A quick romp through electronics, microcontrollers, and programming with the Arduino UNO

Dylan A. Shell


This document aims to get you up and running with some programmable hardware so that you can invent your own things that move and interact with the world, and are reconfigurable and adaptive in what they do. It will consist of only smatterings of knowledge for the various pieces because our goal is to get to the point where you can play around on your own.

We focus on the Arduino UNO device, a self-contained microcontroller that is prized for its easy-of-use, its open-source design, and the availability of examples of web. As a microcontroller it includes a microprocessor and a little bit of memory (to store programs and data), a USB connector, a separate power connector, a clock, some blinking lights, and various other bits of circuitry for interacting with the world (a.k.a. I/O circuits). Think of it as a cut down computer (close to a programmable calculator), but specialized for connecting stuff up to it. The Arduino is robust, so it'll be quite forgiving should things be wired-up incorrectly.

I don't want to assume much background—so we'll go through the bits and pieces of the hardware and software gently. Much of this tour will be done in person, so the notes aren't intended to be complete by themselves. Instead, they have cues to take us through the various bits to make sure we build-up in a logical sequence, learning things as we need them, and nothing critical is omitted.

What you need to bring

Check that you have the following:

A 9V Battery From http://www.beckyandmetoys.com/components/com_virtuemart/shop_image/product/full/9V.jpg
A USB Type B cable (e.g., for printers) From http://www.ebay.com
Your laptop (it is worthwhile trying to install the arduino software, mentioned below.) From http://www.istockimg.com

Inventory (what you'll be supplied with)

Check that you have the following:

Arduino UNO From https://blog.arduino.cc/wp-content/uploads/2014/12/
A 9V wall adapter power supply From http://www.makershed.com/products/9v-wall-adapter-plug-for-arduino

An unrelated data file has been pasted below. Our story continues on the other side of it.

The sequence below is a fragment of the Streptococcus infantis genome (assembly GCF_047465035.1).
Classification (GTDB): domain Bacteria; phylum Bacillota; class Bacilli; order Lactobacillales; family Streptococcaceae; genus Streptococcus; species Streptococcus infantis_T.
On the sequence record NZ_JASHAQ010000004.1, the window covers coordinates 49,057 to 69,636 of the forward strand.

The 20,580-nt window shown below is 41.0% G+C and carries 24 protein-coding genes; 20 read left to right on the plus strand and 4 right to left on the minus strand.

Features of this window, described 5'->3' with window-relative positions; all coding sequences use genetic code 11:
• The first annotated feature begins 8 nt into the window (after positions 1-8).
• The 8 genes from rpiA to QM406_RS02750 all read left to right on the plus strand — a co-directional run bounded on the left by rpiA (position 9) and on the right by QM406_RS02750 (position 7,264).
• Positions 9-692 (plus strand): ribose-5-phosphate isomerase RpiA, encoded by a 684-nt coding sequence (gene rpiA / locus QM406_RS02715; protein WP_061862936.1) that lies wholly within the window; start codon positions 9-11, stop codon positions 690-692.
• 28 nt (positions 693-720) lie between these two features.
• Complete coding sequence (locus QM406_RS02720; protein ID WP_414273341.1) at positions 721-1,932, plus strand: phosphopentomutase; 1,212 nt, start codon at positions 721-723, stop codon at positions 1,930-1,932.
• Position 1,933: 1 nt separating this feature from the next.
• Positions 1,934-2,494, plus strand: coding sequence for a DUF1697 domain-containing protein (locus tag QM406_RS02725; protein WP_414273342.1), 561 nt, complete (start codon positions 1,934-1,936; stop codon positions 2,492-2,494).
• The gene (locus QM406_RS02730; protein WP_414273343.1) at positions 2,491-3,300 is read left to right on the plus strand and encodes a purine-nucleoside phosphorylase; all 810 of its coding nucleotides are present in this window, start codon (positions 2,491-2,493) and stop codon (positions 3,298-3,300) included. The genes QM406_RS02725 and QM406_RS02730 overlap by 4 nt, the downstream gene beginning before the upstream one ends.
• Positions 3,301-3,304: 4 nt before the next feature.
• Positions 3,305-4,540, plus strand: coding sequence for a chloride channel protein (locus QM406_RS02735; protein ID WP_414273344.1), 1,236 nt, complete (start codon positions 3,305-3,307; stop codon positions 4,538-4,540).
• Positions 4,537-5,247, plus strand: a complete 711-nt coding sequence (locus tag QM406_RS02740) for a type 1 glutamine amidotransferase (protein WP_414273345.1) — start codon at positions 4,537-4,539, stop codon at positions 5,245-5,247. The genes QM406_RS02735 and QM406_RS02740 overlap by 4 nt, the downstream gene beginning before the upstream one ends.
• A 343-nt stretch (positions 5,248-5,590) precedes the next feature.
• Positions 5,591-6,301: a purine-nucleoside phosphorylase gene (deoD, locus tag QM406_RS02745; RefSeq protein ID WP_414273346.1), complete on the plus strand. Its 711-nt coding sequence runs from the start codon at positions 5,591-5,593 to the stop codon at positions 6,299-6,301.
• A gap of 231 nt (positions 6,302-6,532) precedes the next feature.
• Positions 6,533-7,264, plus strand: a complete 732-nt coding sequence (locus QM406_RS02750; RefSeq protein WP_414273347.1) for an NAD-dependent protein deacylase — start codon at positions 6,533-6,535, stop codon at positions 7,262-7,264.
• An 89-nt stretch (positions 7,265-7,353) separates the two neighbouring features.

A 9V battery leads From http://www.taydaelectronics.com/media/catalog/product/cache/1/image/500x500/9df78eab33525d08d6e5fb8d27136e95/a/-/a-656.jpg
Breadboard From https://en.wikipedia.org/wiki/Breadboard
A few jumper wires From http://www.australianrobotics.com.au/sites/default/files/imagecache/product_full/mcjw3.jpg
Aligator leads From http://www.aliexpress.com/item/2Pcs-Dual-Red-and-Black-Test-Leads-with-Alligator-Clips-Jumper-Cable-16GA-Wire/32429210681.html
A few resistors From https://d114hh0cykhyb0.cloudfront.net/images/uploads/resistors-0004-2b.jpg
Four pin LED From http://cdn.instructables.com/FYP/3IV4/IBC21WLG/FYP3IV4IBC21WLG.MEDIUM.jpg
A micro button switch From http://www.alpha-crucis.com/1861-2351-thickbox/pulse-mini-switch-button.jpg
A potentiometer (variable resistor) From http://www.mouser.com
A photoresistor From http://cdn.instructables.com/FOH/F83V/IAMCFJPJ/FOHF83VIAMCFJPJ.MEDIUM.jpg
A NPN-Type transistor From http://www.amazon.com
A 30 cm length of flexinol/muscle wire From http://www.ebay.ie

Before we begin...

Go to http://www.arduino.cc, download and install the latest IDE for your computing platform. We will continue with some preliminaries, that do not need to use the arduino yet.

Electronics basics

  1. Connect the LED to a 9V battery. This link shows how the colors work.
  2. It is better to connect the LED through a resistor. Ideally a 220 Ω resistor (look for color code in bands: red red brown gold). Here is a reference This is a reference for how the color codes work. If you're lazy here's a list of the common resistor sizes.
  3. A breadboard is quite useful for wiring components with little fuss. See this image describing how they work.
  4. Make a circuit with the micro button switch that turns the LED on/off.
  5. Make a circuit with the potentiometer in series with the LED.

During these exercises, cut to length and strip jumper wires as needed.

Arduino: First steps

  1. Take the arduino out of its box.
  2. Add the rubber feet to the bottom of the circuit board.
  3. Connect the arduino to your laptop via the USB cable.
  4. Also check that your wall adapter works when plugged in.

Arduino: Sensors and Input

Power, reading an analog value, the "Serial Monitor"

Tweak the code

Generalize the hardware

Arduino: Outputs

Output pins

Flexinol, and amplification via a transistor

The output pins from your arduino are really intended as signals. They aren't intended to do the heavy-lifting of actually powering components. When the components are LEDs, then it's no sweat. But if we're actually going to be moving things in the real world, we shouldn't be relying on those output pins to provide the necessary power. And doing so can damage the arduino, so try to avoid it.

What we need is to have a beefy flow of current, and a way to use the output pin just to throw the switch to turn that flow on/off. That is what the transistor component does.

This picture gives an all-in-one description of how your NPN transistor works. This figure shows the schematic for your transistor and how relate this to physical component. We'll be connecting a 1K Ω resistor (brown black red gold)between the output pin and the base. Be careful not to mix up the pins of your transistor: if you put an LED in backwards the current simply doesn't flow (thats the Diode part). But if you send all the power through the Base to the Emitter, it can destroy the transistor.

This is an example of "heavy-lifting" because the shrinkage comes from heat. Current is turned into heat, affecting the physical properties of the material. Once current is removed, the material cools by dissipating the heat.

Input and output

Notes & Resources

The sources and copyright owners of various images are acknowledged in "alt" tags.